3. Thanks! Oh, it's frigging hectic as usual. LOL I'm sooo glad it's Friday! I get to go save some more goldies and other fish from a pet store tomorrow where the new owner is threatening to throw them in the dumpster. Got to go visit Tommy this summer! got me a nice calico wakin girl. Martha: well come on down. We don't have many goldie folk in our aquarium club.
  4. Hi guys, I scanned the current forums and couldn't figure out where to post this. Please move it to the appropriate forum... thanks! Betty Come join us for the first annual Oklahoma Aquarium Association Spring Auction! http://okcaa.org/OKAASpringAuction.html Location: Cleveland County Fairgrounds auditorium, 615 E. Robinson, Norman, OK 73071. (map) Date: April 4th, 2009 Check in: 9:30-11am; Auction begins: 11am Split: The first dollar of every sale goes to OKAA. Every dollar after the first dollar is split with 80% going to the seller and 20% going to OKAA. This is a somewhat different split than you might be used to. It is meant to encourage you to bring bigger dollar items and leave the small dollar items at home (or to combine those small dollar items into fewer, larger dollar items). In other words, bring the good stuff! We hope to see you there!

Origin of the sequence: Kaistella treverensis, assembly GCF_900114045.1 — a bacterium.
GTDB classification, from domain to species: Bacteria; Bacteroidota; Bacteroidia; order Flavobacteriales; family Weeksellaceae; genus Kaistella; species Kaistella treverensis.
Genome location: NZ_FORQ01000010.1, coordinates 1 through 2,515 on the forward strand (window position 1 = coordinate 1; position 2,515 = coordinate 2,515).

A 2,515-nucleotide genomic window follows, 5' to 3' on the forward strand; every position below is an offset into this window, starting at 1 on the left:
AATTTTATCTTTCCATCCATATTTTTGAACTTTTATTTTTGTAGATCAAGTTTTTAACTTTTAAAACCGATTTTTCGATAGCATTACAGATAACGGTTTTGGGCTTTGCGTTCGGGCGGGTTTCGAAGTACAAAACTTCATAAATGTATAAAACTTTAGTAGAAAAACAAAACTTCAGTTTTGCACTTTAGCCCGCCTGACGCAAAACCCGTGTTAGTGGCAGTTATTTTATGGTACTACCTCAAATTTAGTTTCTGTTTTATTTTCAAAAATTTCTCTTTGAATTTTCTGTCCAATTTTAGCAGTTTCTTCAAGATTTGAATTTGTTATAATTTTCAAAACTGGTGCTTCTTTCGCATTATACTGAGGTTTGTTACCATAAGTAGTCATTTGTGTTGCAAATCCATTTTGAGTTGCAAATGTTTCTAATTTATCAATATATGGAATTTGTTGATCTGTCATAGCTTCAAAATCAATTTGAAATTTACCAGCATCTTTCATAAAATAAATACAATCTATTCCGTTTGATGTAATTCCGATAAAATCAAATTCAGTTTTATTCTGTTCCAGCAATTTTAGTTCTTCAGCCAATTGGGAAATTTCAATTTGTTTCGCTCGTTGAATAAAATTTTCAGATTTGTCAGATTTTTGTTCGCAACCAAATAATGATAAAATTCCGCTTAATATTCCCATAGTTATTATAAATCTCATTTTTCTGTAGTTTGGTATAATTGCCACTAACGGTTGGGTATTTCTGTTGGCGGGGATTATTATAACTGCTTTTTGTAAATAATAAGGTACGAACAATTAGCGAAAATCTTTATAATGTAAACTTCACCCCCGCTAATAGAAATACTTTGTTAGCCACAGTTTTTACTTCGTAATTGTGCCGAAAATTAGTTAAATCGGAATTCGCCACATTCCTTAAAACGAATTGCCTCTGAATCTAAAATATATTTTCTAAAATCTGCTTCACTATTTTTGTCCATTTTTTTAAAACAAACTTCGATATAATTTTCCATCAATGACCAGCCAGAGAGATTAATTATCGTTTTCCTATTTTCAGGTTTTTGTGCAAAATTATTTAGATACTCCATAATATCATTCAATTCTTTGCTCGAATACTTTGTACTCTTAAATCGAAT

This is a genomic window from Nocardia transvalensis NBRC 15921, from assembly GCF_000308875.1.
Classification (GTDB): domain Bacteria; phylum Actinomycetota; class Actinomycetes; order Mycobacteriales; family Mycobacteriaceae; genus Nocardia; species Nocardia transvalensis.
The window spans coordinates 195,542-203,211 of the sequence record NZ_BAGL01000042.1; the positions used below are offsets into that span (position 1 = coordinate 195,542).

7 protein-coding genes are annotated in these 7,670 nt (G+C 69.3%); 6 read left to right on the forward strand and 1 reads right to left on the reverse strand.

5. That looks just like what we think is a sporazoan parasite. I'd feed something with metronidazole in it... e.g. metromeds.
  6. Hey Paul, Have you used Chloramine-T in a cycled tank yet? If so, did it mess with your biofilter? Thanks,
  7. Well, of course he died. you chose not to treat him and put him in the freezer. I hope you will stock a medicine cabinet for when your goldies get sick. Finquel is a much kinder way to kill a fish.
  8. If you can't get injectable Baytril, my second choice would be tricide neo dips combined with medikoi or medigold medicated food. So what do the ulcers look like?
  9. So is it blisters or more like pimples that fall out and leave an ulcer or ooz white stuff? Check out this thread. Does that look like it?